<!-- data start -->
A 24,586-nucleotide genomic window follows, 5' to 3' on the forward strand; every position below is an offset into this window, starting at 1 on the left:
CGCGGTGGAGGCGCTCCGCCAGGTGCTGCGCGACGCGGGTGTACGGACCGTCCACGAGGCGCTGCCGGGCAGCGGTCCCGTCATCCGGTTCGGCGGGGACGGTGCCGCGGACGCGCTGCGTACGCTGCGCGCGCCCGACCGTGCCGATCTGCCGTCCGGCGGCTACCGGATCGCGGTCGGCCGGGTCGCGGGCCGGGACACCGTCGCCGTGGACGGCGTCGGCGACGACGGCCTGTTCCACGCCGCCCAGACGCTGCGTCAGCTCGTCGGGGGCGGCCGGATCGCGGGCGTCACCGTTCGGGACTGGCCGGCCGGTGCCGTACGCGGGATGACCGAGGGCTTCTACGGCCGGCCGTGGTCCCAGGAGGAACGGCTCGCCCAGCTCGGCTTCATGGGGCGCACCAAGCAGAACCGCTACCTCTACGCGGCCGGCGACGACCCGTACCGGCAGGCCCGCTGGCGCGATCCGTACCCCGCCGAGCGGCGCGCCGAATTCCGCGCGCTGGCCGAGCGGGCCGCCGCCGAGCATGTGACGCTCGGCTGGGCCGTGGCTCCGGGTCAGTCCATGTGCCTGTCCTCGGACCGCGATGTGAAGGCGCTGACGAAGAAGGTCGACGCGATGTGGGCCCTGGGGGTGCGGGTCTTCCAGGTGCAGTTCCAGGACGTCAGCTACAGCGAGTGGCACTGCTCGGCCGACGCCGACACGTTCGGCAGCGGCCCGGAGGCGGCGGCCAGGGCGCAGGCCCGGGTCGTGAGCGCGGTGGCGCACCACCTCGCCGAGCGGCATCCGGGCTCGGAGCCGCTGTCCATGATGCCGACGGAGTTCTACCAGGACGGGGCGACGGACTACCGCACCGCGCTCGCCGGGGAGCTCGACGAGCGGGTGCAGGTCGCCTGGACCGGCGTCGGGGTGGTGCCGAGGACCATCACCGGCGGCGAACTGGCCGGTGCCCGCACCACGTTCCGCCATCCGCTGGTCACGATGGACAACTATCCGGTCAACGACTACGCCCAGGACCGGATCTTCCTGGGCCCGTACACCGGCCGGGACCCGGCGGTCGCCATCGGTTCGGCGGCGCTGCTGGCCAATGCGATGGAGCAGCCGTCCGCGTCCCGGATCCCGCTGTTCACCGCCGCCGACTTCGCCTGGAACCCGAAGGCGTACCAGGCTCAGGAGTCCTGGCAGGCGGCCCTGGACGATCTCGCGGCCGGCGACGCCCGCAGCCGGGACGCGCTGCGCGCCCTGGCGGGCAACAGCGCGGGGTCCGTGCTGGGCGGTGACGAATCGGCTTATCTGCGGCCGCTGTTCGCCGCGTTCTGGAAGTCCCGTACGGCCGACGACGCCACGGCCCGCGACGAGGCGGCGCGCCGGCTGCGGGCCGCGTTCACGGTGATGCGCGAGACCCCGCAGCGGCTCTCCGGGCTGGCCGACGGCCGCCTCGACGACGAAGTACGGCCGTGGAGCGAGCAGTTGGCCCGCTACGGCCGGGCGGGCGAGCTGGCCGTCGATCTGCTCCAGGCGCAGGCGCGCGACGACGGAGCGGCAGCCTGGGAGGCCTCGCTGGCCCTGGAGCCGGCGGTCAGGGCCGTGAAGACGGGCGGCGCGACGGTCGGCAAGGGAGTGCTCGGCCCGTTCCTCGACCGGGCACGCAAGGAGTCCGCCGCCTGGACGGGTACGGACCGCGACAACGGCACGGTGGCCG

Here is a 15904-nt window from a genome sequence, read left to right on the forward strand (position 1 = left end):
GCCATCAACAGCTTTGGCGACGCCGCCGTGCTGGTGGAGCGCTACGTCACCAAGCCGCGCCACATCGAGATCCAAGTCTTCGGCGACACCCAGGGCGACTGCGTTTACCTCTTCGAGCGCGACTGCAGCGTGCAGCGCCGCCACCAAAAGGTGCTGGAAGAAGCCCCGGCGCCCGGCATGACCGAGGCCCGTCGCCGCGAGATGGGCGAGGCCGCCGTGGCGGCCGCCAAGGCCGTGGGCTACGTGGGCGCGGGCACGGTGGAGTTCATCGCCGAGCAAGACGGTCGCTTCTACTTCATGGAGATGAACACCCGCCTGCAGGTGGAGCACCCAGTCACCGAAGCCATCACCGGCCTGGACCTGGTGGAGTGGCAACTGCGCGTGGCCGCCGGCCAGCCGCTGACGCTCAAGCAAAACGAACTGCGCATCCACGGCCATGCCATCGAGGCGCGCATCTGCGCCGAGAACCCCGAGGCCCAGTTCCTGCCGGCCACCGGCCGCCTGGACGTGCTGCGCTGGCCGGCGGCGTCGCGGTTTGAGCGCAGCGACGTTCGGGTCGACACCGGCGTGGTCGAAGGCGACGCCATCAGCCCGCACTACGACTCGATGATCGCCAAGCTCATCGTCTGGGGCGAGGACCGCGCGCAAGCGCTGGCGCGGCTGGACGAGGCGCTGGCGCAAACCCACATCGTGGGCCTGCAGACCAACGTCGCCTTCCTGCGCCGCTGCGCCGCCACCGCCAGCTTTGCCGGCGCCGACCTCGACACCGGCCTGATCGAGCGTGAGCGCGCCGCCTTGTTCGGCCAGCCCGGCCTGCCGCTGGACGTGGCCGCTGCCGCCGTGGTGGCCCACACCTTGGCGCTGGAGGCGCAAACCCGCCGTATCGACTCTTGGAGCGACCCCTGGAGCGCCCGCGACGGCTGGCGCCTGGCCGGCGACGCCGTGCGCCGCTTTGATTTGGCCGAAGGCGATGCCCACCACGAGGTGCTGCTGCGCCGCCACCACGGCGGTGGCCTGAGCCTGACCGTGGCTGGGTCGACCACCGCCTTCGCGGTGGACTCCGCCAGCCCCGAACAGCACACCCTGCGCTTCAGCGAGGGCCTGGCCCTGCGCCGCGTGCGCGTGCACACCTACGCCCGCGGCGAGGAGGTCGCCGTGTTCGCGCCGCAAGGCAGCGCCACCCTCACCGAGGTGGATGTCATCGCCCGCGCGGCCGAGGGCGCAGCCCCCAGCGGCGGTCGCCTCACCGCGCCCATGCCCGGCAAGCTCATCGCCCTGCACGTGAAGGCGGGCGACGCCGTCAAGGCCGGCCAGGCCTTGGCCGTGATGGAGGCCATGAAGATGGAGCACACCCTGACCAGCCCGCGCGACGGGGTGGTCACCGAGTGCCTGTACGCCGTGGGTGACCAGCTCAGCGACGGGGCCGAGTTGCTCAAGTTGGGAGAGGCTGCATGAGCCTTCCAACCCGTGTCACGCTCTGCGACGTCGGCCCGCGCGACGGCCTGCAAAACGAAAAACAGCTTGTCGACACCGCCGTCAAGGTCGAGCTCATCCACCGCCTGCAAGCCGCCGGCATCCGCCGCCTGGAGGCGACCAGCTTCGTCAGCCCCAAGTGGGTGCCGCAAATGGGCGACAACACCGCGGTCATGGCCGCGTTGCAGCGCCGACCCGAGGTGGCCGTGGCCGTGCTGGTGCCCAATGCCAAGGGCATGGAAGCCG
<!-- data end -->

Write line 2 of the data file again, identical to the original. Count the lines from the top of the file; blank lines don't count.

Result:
CGCGGTGGAGGCGCTCCGCCAGGTGCTGCGCGACGCGGGTGTACGGACCGTCCACGAGGCGCTGCCGGGCAGCGGTCCCGTCATCCGGTTCGGCGGGGACGGTGCCGCGGACGCGCTGCGTACGCTGCGCGCGCCCGACCGTGCCGATCTGCCGTCCGGCGGCTACCGGATCGCGGTCGGCCGGGTCGCGGGCCGGGACACCGTCGCCGTGGACGGCGTCGGCGACGACGGCCTGTTCCACGCCGCCCAGACGCTGCGTCAGCTCGTCGGGGGCGGCCGGATCGCGGGCGTCACCGTTCGGGACTGGCCGGCCGGTGCCGTACGCGGGATGACCGAGGGCTTCTACGGCCGGCCGTGGTCCCAGGAGGAACGGCTCGCCCAGCTCGGCTTCATGGGGCGCACCAAGCAGAACCGCTACCTCTACGCGGCCGGCGACGACCCGTACCGGCAGGCCCGCTGGCGCGATCCGTACCCCGCCGAGCGGCGCGCCGAATTCCGCGCGCTGGCCGAGCGGGCCGCCGCCGAGCATGTGACGCTCGGCTGGGCCGTGGCTCCGGGTCAGTCCATGTGCCTGTCCTCGGACCGCGATGTGAAGGCGCTGACGAAGAAGGTCGACGCGATGTGGGCCCTGGGGGTGCGGGTCTTCCAGGTGCAGTTCCAGGACGTCAGCTACAGCGAGTGGCACTGCTCGGCCGACGCCGACACGTTCGGCAGCGGCCCGGAGGCGGCGGCCAGGGCGCAGGCCCGGGTCGTGAGCGCGGTGGCGCACCACCTCGCCGAGCGGCATCCGGGCTCGGAGCCGCTGTCCATGATGCCGACGGAGTTCTACCAGGACGGGGCGACGGACTACCGCACCGCGCTCGCCGGGGAGCTCGACGAGCGGGTGCAGGTCGCCTGGACCGGCGTCGGGGTGGTGCCGAGGACCATCACCGGCGGCGAACTGGCCGGTGCCCGCACCACGTTCCGCCATCCGCTGGTCACGATGGACAACTATCCGGTCAACGACTACGCCCAGGACCGGATCTTCCTGGGCCCGTACACCGGCCGGGACCCGGCGGTCGCCATCGGTTCGGCGGCGCTGCTGGCCAATGCGATGGAGCAGCCGTCCGCGTCCCGGATCCCGCTGTTCACCGCCGCCGACTTCGCCTGGAACCCGAAGGCGTACCAGGCTCAGGAGTCCTGGCAGGCGGCCCTGGACGATCTCGCGGCCGGCGACGCCCGCAGCCGGGACGCGCTGCGCGCCCTGGCGGGCAACAGCGCGGGGTCCGTGCTGGGCGGTGACGAATCGGCTTATCTGCGGCCGCTGTTCGCCGCGTTCTGGAAGTCCCGTACGGCCGACGACGCCACGGCCCGCGACGAGGCGGCGCGCCGGCTGCGGGCCGCGTTCACGGTGATGCGCGAGACCCCGCAGCGGCTCTCCGGGCTGGCCGACGGCCGCCTCGACGACGAAGTACGGCCGTGGAGCGAGCAGTTGGCCCGCTACGGCCGGGCGGGCGAGCTGGCCGTCGATCTGCTCCAGGCGCAGGCGCGCGACGACGGAGCGGCAGCCTGGGAGGCCTCGCTGGCCCTGGAGCCGGCGGTCAGGGCCGTGAAGACGGGCGGCGCGACGGTCGGCAAGGGAGTGCTCGGCCCGTTCCTCGACCGGGCACGCAAGGAGTCCGCCGCCTGGACGGGTACGGACCGCGACAACGGCACGGTGGCCG